Clasico spectacular

This is a battle between Spain’s two biggest cities. Castilla against Catalonia. Nation against state. Centralism against regionalism. White against Red and Blue. It is Messi, Suarez and Neymar against Bale, Benzema and Ronaldo. It is the sport’s two biggest-spending clubs going head-to-head. It’s spell-binding, controversial, gripping and often ugly. It is El Clasico.

These eternal rivals play out perhaps the most politically-charged football fixture on the planet, and certainly that with the highest profile. The two have diametrically-opposed viewpoints. Different politics. Different languages. Different identities.

Spain is a nation more fractured and splintered than any other major Western nation, with tangible differences in regional pride, dialects and symbolism. This fixture encapsulates all this and much more, shaped by a traumatic Civil War and deep senses of injustice, foul play and misrepresentation.

This is a fixture which has baggage, at times too much. A pig’s head was thrown in the direction of Luis Figo – the Portuguese winger who once embodied the values of the Catalans – from the stands of the Camp Nou, upon his return to the 105,000-capacity stadium in the white of Real Madrid, months after a then-world record, earth-shattering transfer. Figo became the 10th player to represent both clubs, although four more followed in the next seven years – Albert Celades, Ronaldo, Samuel Eto’o and Javier Saviola all followed, the diminutive Argentine striker the final direct transfer between the two clubs.

That list of 14 also includes current Barca boss Luis Enrique, who made the move from Bernabeu to the Catalans on a free transfer in 1996. It does not, however, contain the name of Alfredo Di Stefano, the Saeta Rubia (Blond Arrow) who played for Barcelona in a preseason friendly in the midst of the most contentious, topsy-turvy and drawn-out transfer saga of all time.

Di Stefano’s breath-taking performances for Colombian side Millonarios whilst on a preseason tour in Spain prompted both Madrid and Barcelona to launch full-scale charm offensives to lure the Argentine sensation. Barcelona were convinced that their agreement with River Plate, who were convinced they owned the player, had secured them the coup, whilst Los Blancos were confident that their deal with Millonarios had secured them victory. Eventually – and not without much political wrangling, posturing and influence – Real Madrid won the race, and the course of history was changed. The Argentine netted in all five successive European Cup finals as Real Madrid dominated Europe, giving Franco the leverage of a display of Spain’s strength, resolve and power.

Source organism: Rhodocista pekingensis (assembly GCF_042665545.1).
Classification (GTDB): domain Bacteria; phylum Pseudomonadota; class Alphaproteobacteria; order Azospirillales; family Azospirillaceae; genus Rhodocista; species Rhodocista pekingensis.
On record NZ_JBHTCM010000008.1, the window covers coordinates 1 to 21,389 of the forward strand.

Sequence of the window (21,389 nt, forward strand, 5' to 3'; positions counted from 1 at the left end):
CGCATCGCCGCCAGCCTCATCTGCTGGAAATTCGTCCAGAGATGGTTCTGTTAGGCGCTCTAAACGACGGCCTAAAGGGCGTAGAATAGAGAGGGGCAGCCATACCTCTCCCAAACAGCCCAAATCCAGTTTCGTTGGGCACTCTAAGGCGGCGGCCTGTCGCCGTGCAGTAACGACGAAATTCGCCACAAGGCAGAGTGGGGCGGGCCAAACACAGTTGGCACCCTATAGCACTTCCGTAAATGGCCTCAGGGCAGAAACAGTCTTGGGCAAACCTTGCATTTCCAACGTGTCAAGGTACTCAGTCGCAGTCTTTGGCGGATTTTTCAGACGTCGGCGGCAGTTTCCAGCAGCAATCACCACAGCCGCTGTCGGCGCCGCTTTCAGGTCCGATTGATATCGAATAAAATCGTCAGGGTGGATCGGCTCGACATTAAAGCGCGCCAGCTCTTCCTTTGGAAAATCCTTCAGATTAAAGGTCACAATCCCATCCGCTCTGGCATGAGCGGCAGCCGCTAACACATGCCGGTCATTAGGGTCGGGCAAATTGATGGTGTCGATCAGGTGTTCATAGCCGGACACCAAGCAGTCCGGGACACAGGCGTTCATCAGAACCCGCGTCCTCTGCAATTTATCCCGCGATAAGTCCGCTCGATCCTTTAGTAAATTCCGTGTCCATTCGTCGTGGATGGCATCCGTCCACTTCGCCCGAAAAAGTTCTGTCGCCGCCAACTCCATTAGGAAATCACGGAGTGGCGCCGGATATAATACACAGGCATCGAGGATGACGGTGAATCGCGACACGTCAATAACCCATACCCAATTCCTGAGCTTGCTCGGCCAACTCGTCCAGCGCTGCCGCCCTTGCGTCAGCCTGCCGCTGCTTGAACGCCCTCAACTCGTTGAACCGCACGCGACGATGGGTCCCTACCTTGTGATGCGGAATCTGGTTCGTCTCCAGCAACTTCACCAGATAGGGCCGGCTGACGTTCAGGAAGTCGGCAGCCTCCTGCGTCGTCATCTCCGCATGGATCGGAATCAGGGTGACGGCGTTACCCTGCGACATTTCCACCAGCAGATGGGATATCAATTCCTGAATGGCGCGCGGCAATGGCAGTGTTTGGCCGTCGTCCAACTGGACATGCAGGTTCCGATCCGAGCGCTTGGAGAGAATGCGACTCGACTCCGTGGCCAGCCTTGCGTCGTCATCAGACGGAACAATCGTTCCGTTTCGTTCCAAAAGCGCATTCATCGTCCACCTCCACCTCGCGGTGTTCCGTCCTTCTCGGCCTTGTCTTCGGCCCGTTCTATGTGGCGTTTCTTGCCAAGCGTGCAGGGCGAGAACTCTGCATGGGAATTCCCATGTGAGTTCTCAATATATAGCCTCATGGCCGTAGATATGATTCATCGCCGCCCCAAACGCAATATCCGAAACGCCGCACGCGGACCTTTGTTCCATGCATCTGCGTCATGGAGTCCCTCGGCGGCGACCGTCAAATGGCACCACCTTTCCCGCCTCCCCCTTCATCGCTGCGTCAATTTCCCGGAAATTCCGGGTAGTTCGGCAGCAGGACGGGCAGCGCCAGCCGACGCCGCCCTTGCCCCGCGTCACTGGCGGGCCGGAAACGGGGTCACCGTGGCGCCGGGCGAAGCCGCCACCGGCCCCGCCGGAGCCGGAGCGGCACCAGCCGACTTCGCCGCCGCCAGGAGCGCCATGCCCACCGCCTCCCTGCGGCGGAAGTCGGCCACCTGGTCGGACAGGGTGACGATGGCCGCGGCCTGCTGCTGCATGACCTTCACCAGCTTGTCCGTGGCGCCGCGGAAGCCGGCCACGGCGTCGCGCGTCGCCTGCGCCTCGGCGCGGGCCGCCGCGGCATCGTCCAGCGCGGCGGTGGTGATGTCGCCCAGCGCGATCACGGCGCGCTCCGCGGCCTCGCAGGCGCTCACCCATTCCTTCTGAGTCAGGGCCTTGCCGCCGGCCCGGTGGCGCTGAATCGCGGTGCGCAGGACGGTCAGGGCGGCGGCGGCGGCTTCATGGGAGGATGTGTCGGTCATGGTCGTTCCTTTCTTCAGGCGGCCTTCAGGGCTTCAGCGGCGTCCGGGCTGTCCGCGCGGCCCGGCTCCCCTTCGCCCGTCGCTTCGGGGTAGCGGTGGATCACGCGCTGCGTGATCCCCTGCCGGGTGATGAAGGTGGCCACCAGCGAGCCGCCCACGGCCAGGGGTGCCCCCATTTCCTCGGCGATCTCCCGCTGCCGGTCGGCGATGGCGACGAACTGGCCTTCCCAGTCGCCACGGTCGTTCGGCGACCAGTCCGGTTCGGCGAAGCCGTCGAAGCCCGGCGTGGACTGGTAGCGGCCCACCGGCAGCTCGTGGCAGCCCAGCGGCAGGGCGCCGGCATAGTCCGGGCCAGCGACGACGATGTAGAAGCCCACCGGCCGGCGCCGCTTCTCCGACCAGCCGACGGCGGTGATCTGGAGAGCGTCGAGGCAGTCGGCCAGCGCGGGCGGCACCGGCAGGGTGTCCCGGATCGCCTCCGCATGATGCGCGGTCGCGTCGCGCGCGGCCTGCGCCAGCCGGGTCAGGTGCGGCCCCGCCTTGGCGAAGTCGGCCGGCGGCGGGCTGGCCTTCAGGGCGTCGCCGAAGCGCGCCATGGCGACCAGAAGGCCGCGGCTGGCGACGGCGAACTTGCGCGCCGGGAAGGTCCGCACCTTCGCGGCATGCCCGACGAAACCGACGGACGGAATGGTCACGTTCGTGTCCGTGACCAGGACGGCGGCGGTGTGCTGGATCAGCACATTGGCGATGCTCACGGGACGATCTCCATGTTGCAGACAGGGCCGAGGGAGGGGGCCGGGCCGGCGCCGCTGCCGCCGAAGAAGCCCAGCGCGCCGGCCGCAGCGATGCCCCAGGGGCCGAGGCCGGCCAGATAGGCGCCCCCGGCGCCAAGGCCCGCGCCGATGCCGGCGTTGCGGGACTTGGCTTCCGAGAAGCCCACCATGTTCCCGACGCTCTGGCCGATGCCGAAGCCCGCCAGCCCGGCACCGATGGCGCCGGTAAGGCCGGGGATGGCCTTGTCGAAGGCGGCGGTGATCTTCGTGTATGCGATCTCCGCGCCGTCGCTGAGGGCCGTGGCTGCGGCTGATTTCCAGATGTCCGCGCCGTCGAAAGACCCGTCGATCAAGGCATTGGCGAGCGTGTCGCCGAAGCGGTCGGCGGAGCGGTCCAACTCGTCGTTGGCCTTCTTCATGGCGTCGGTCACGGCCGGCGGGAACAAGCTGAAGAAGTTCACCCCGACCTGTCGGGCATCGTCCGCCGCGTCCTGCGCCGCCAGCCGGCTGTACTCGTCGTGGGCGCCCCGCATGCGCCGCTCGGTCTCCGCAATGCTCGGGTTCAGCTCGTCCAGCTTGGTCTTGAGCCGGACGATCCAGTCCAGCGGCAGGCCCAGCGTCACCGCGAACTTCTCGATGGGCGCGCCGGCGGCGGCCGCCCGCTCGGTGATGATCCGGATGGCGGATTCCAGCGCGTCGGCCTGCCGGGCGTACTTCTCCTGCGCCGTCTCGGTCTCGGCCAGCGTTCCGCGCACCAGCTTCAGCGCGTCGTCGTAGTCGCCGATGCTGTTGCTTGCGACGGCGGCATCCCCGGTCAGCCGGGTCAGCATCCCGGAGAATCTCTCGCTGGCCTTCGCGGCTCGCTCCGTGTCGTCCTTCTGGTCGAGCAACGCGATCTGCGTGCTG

Both clubs have endured somewhat of a see-saw coexistence whereby one club always excelled at a time when the other struggled. Barcelona won four titles in six years between 1948 and 1954 and then two titles at the end of that decade under the great Helenio Herrera. Then, the Catalans won only two La Liga crowns in 31 years, while their great rivals won 19 League titles in that spell. Barca then won four in a row and six in total in the 1990s and have won seven of the last 11.

The spending, media coverage and general dominance of the two clubs have left other clubs feeling disfranchised and embittered. Figures vary, but the general consensus is that in TV money alone, is that Real Madrid and Barcelona's combined revenue is equal to 14 of their La Liga rivals combined. Such is the global nature of the club’s fanbases, their commercial dealings and partnerships, alongside a TV deal which allows clubs to negotiate their own rights rather than an equal split between rivals, as is the case in England’s Premier League.

The whole world stops and watches whenever these two giants of the game go head-to-head, engrossed by the tension, atmosphere and spell-binding skills on display. Every match carries great significance both on and off the pitch. This is box office.